Seven ways cultural partnerships can help your library thrive

Forming partnerships with like-minded services and organisations such as museums is helping some libraries deal with declining funding and visitors in a completely innovative way. This allows them deliver their core mission and engage their communities better than ever before. Integrating culture can also lead to funding opportunities and drive innovation for libraries. Here are seven key ways to ensure your library thrives

1) Utilising libraries’ strategic position

Public libraries hold a unique position within our society; intersecting literacy, culture, education, technology and more. More than this, however, libraries are a trusted service within the heart of our communities, with the ability to better reach the more disengaged and marginalised than many cultural institutions.

Upon announcing the Arts Council’s £4 million fund for libraries, Brian Ashley, former Director of Libraries, Arts Council England said: “Libraries are there for everyone, but their special role in helping people overcome disadvantage is second to none. They are the gateway to opportunity.”

2) Taking advantage of opportunities for funding and revenue

Firstly, libraries now fall under the Arts Council’s remit, so further funding may become available for creative projects that may not have been accessible before.

There may also be revenue opportunities when working with other cultural institutions. Library websites are one of the most popular parts of central council sites, leading to potential advertising/affiliate partnerships. For example, promoting museum, theatre events to library users.

Hiring out creative and entrepreneurial spaces within the library is also an increasingly popular option. See example from The Word, South Tyneside below.

3) Benefiting from the economies of scale and integrating search

Many library services are already benefiting from the economies of scale associated with being part of large or regional library consortia. This may also be possible with cultural partnerships.

An option being explored by some authorities is making local image, museum and library collections available in one place, or through a single search. This also gives library users easy access to a whole host of additional content and knowledge, whilst partners can open up their collection to a much broader audience.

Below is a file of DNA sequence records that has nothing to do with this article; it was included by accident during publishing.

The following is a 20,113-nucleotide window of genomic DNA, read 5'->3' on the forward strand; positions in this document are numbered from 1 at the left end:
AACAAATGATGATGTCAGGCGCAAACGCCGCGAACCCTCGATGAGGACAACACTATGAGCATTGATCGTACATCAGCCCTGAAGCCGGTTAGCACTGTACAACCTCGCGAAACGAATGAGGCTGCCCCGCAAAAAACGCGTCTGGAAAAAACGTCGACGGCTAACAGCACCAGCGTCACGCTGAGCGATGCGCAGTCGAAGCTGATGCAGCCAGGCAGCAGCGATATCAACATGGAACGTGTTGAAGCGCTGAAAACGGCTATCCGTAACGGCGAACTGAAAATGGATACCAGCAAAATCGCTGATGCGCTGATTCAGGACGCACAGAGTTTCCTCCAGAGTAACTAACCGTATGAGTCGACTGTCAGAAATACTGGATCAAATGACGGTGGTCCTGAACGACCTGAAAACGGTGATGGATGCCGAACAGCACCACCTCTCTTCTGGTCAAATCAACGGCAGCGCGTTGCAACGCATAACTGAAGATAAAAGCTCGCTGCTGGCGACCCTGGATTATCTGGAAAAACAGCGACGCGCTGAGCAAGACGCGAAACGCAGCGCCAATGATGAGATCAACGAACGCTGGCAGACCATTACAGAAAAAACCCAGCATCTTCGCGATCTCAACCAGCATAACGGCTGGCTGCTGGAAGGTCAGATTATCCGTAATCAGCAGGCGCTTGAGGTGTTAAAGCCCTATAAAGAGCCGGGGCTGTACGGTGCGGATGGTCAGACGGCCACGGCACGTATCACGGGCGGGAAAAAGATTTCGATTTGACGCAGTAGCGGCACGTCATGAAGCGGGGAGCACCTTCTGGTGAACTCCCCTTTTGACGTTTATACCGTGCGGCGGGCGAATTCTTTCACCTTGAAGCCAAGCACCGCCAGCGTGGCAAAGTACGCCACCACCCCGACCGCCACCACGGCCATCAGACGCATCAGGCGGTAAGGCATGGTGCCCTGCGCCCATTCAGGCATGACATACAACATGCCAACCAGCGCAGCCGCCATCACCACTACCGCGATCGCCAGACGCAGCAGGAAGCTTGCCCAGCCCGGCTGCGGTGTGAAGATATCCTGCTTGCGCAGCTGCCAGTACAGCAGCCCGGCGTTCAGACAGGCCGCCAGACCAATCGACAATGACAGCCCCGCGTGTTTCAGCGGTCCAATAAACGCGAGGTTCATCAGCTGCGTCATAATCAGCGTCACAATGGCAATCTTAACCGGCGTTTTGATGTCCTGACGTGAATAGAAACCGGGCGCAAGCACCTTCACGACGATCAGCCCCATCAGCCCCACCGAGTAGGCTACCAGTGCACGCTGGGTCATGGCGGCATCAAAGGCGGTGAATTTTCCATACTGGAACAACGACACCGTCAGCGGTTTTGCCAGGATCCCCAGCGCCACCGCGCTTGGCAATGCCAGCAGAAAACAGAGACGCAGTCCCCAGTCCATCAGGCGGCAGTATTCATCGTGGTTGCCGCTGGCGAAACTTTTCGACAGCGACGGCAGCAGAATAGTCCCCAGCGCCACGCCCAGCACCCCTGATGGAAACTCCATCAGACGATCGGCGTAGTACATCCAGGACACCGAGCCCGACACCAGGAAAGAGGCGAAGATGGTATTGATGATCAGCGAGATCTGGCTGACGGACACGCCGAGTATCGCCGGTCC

4) Co-location that enhances the library’s offer, not detracts from it

Co-location is an increasingly popular way for libraries to save money, but many projects have received criticism for rooming with services that ‘dilute the library offer’. Therefore, libraries should partner with services that will enhance their message and enhance their role in society. And a trend is appearing that suggests this is indeed the way that libraries are heading.

The examples below show three completely reinvented libraries where different cultural services have come together to form innovative and inspiring services at the heart of their communities.

5) Learning from these great examples…

Storyhouse is Chester’s new £37m library, theatre, cinema and more. The relocation of the public library from down the road allowed for cost savings to be made and transformed the service on offer. The library opens long hours every day and benefits from increased footfall. It also provides users with many new ways to engage with culture and learning.

The Idea Store encompasses ‘Library, Learning and Information’ services in Tower Hamlets. It connects the traditional library, with educational services to form something greater than the sum of its parts. Idea Stores achieved a rating of ‘good’ or ‘very good’ from 92% of people in the 2015 CIPFA Public Library User Survey, and have been cited as a leading light for libraries for years.

The Word is South Tyneside’s state-of-the-art cultural venue. Branding itself, ‘The National Centre for the Written Word’. It features creative suites, immersive storytelling experience, café, ‘creative play’ area and soon a hireable events space. On its first birthday, the library had seen year on year membership growth of 176 per cent.

6) Re-engaging your young readers

What the institutions in the above examples provide are new ways of engaging people in reading, learning, creating and performing.

The highest drop in library usage is among young people. Cultural partnerships may provide new ways of engaging young people in exciting and immersive learning experiences.

Through ACE funding, Merton Council launched a purpose-built art space within Wimbledon Library, with professional sound and lighting rig, stage and equipment for young people.

This is the perfect example of how libraries can inject high quality cultural venues right into the heart of communities that need them. And to great effect, with the library registering 4000 new members.

This was also a key aim in the development of the Storyhouse:

“The project’s makers keep saying it’s about community and diversity, and about reaching young audiences who wouldn’t otherwise dream of going to the theatre.”

7) Building on your existing work

Your library service is almost definitely providing services that fall under the SCL’s Culture Offer; be it maker-spaces, coding clubs and so on. Your drive to innovate and find new ways of engaging audiences is what sets the library workforce apart.

Yet, if you’re looking for a way to take your offer to the level of some of the success stories mentioned in this post, what you may be missing is the resources, savings and partnership that a more integrated venture may be able to provide.